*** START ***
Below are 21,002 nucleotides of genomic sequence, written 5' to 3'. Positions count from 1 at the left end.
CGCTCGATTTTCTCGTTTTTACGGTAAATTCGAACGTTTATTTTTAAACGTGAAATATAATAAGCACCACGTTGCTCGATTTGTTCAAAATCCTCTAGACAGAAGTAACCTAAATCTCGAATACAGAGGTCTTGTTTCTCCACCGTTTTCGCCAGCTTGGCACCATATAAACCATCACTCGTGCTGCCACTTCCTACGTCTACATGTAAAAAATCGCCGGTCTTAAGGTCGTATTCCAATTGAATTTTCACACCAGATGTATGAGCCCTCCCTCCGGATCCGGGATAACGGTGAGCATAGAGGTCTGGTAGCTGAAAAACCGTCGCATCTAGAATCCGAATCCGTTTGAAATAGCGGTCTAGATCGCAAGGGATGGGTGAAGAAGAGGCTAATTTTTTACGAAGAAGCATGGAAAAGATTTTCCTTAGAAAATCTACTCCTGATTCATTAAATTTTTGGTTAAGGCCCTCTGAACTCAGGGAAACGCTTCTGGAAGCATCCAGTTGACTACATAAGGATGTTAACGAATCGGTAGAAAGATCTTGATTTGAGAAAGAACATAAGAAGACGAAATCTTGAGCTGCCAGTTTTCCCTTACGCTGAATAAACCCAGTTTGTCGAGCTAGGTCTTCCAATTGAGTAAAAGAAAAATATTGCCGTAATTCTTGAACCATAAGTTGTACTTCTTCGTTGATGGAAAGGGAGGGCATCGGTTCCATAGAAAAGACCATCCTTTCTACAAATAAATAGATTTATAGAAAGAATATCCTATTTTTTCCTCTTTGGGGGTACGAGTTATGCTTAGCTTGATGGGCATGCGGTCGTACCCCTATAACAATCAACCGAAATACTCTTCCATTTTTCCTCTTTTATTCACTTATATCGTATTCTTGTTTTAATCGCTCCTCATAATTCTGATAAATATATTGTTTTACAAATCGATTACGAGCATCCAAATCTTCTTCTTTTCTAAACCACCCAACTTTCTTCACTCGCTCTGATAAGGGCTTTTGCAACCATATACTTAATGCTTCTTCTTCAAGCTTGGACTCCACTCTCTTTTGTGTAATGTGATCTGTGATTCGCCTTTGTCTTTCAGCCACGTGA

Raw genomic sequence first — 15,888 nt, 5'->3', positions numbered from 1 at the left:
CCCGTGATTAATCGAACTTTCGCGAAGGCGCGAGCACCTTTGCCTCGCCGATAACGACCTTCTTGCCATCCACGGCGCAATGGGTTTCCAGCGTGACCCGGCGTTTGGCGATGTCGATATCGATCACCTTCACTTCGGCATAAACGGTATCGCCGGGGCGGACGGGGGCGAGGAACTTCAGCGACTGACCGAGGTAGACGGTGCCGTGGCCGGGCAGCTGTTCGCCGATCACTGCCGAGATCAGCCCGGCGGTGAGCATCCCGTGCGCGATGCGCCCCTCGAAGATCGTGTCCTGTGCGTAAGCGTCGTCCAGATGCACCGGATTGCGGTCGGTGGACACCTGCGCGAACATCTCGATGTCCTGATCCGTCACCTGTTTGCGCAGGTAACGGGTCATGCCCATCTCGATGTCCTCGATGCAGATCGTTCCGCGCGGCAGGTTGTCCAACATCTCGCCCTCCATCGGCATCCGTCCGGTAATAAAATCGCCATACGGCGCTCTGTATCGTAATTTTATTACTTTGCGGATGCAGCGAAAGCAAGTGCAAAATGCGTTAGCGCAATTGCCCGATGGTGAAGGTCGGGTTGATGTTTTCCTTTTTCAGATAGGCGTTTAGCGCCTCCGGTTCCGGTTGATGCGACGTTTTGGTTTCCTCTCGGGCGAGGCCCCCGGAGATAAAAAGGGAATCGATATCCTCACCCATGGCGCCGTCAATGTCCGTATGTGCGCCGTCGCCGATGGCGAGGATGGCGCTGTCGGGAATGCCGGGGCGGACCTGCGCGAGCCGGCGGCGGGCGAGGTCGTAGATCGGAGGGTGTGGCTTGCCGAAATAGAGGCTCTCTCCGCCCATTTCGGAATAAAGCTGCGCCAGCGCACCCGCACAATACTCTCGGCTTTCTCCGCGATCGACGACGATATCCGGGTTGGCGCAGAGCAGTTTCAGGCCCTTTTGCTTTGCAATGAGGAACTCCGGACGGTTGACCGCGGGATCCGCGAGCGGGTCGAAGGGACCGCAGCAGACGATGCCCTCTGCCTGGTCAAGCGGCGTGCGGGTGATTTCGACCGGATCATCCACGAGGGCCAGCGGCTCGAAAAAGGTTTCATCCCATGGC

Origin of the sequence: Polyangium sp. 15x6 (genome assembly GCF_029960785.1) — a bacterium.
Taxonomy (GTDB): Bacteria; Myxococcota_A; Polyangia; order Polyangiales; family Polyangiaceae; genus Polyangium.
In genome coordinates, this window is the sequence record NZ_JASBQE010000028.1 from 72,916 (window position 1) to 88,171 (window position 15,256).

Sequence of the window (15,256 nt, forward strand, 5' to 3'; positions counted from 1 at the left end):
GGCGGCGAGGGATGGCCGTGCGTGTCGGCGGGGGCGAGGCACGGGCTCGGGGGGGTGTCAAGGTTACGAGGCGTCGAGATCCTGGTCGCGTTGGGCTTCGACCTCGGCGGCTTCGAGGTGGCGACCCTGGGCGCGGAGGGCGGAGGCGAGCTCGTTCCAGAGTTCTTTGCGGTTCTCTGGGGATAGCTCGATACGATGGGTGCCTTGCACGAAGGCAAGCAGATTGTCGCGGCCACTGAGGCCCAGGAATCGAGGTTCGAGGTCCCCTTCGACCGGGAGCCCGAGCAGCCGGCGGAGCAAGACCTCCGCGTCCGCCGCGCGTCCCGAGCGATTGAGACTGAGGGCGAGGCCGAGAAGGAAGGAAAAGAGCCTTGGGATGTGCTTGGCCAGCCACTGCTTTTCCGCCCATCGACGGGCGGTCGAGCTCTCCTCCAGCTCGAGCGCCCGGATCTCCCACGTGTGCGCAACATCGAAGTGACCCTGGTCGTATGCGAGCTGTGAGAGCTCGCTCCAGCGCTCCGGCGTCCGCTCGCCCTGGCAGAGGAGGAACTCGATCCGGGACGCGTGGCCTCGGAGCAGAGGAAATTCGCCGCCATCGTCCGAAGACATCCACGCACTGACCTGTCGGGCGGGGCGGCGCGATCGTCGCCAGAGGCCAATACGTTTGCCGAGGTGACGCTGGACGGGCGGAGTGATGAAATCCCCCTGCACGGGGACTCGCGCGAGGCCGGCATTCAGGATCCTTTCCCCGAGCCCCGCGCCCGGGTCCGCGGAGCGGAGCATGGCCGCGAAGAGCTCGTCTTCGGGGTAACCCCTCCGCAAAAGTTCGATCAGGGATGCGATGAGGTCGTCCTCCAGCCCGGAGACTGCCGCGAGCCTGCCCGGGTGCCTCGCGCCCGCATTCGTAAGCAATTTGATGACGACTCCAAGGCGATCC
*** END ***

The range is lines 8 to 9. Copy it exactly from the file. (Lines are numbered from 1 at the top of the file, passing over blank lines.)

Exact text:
Sequence of the window (15,256 nt, forward strand, 5' to 3'; positions counted from 1 at the left end):
GGCGGCGAGGGATGGCCGTGCGTGTCGGCGGGGGCGAGGCACGGGCTCGGGGGGGTGTCAAGGTTACGAGGCGTCGAGATCCTGGTCGCGTTGGGCTTCGACCTCGGCGGCTTCGAGGTGGCGACCCTGGGCGCGGAGGGCGGAGGCGAGCTCGTTCCAGAGTTCTTTGCGGTTCTCTGGGGATAGCTCGATACGATGGGTGCCTTGCACGAAGGCAAGCAGATTGTCGCGGCCACTGAGGCCCAGGAATCGAGGTTCGAGGTCCCCTTCGACCGGGAGCCCGAGCAGCCGGCGGAGCAAGACCTCCGCGTCCGCCGCGCGTCCCGAGCGATTGAGACTGAGGGCGAGGCCGAGAAGGAAGGAAAAGAGCCTTGGGATGTGCTTGGCCAGCCACTGCTTTTCCGCCCATCGACGGGCGGTCGAGCTCTCCTCCAGCTCGAGCGCCCGGATCTCCCACGTGTGCGCAACATCGAAGTGACCCTGGTCGTATGCGAGCTGTGAGAGCTCGCTCCAGCGCTCCGGCGTCCGCTCGCCCTGGCAGAGGAGGAACTCGATCCGGGACGCGTGGCCTCGGAGCAGAGGAAATTCGCCGCCATCGTCCGAAGACATCCACGCACTGACCTGTCGGGCGGGGCGGCGCGATCGTCGCCAGAGGCCAATACGTTTGCCGAGGTGACGCTGGACGGGCGGAGTGATGAAATCCCCCTGCACGGGGACTCGCGCGAGGCCGGCATTCAGGATCCTTTCCCCGAGCCCCGCGCCCGGGTCCGCGGAGCGGAGCATGGCCGCGAAGAGCTCGTCTTCGGGGTAACCCCTCCGCAAAAGTTCGATCAGGGATGCGATGAGGTCGTCCTCCAGCCCGGAGACTGCCGCGAGCCTGCCCGGGTGCCTCGCGCCCGCATTCGTAAGCAATTTGATGACGACTCCAAGGCGATCC